With a lumpectomy or partial mastectomy, you will have an incision on your breast. We make every effort to hide these scars in more cosmetically appealing places, such as underneath the breast, underneath the arm, or around the areola. Unfortunately, sometimes the area of concern is too close to the skin or difficult to access through these incisions. Incisions are closed with absorbable sutures, meaning the stitches do not need to be removed. Skin glue is then often applied to create a barrier so that you can shower the following day. Generally, you should avoid submerging the incision underwater (bath, pool or hot tub) for a few weeks. Incisions may initially appear raised, but they will soften over time.
We utilize local anesthetic during the procedure, and afterwards most patients only require over-the-counter pain medications for discomfort. A snug supportive bra is paramount in reducing the pull on your incision and breast tissue. You might want to purchase one prior to surgery to ensure you have a comfortable fit. If not, we will measure you before surgery and give you one – our option has a front closure, so you are not pulling a bra over your head or incisions.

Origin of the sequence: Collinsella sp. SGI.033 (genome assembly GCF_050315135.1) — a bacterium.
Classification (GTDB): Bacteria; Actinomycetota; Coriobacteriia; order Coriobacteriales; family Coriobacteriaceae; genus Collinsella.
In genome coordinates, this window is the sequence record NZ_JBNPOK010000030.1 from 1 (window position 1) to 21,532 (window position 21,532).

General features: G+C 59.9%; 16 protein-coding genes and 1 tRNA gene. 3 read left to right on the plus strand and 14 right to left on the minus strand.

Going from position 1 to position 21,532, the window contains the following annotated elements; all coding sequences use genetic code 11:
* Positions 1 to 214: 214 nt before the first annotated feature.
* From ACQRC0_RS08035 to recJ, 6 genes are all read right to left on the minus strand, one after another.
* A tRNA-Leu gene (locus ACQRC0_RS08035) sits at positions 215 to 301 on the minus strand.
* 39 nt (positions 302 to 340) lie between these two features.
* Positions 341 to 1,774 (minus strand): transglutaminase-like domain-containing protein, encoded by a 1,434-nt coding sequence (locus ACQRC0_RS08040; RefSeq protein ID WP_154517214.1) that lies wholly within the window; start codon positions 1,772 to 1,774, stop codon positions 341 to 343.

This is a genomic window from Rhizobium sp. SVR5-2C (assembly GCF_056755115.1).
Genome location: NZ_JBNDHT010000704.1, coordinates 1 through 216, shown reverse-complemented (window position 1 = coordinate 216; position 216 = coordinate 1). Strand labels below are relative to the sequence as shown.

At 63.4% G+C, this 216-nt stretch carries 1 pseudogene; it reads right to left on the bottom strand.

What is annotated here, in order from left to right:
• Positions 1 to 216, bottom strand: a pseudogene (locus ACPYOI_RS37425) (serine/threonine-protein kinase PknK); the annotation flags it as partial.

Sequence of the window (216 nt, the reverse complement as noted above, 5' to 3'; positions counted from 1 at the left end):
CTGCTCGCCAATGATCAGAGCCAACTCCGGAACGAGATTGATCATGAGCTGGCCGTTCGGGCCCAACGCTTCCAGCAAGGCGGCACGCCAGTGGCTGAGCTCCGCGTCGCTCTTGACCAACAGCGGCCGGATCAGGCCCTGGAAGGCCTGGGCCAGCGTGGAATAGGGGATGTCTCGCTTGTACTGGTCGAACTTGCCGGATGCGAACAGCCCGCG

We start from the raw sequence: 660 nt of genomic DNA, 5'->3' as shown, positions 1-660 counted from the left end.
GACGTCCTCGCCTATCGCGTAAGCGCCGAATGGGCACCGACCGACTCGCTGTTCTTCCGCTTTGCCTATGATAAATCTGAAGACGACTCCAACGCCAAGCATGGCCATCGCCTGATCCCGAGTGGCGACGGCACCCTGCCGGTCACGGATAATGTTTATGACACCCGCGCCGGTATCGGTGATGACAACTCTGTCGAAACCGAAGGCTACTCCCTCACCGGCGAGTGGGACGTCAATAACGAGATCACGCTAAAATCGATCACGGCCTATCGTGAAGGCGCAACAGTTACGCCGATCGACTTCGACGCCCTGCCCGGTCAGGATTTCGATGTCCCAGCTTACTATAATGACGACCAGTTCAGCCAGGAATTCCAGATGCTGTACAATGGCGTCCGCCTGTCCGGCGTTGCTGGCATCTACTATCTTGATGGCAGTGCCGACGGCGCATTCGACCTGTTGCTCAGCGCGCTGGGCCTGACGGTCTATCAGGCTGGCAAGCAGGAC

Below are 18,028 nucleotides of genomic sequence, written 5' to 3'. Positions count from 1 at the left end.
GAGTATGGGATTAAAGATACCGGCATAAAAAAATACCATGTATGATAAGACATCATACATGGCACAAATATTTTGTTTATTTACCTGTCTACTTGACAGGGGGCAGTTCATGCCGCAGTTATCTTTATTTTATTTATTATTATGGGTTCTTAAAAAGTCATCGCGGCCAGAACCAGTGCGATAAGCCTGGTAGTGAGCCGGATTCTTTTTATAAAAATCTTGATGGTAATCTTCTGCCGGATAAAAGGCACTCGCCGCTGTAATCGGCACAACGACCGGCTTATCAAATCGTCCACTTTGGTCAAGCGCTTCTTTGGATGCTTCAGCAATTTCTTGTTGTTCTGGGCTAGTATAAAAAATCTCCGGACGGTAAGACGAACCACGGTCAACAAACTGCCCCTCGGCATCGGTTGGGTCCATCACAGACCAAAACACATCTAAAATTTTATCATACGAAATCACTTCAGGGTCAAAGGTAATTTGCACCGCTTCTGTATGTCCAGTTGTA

Ice packs can help reduce swelling if used in the first 48 hours, and subsequently, heat can provide relief. Most patients can resume normal activities the following day. It may be best to avoid heavy lifting, pushing or pulling for a week or two, as well as activities with higher impact, such as running or jogging. Patients should avoid driving and operating heavy machinery or making life-altering decisions for 24 hours after anesthesia.
The surgery team will call you 48 hours after surgery to check on you. Surgical pathology will take approximately five business days to provide results and will show up in your MyChart before your surgeon is notified. Your surgeon will call you within the next few days after they have reviewed your result and had any necessary discussions with your care team. You will then see your surgeon approximately two weeks after surgery to review pathology, check on healing, and coordinate follow-up appointments.
You will have contact numbers for the office, and after-hours call center, should you have any urgent questions or concerns.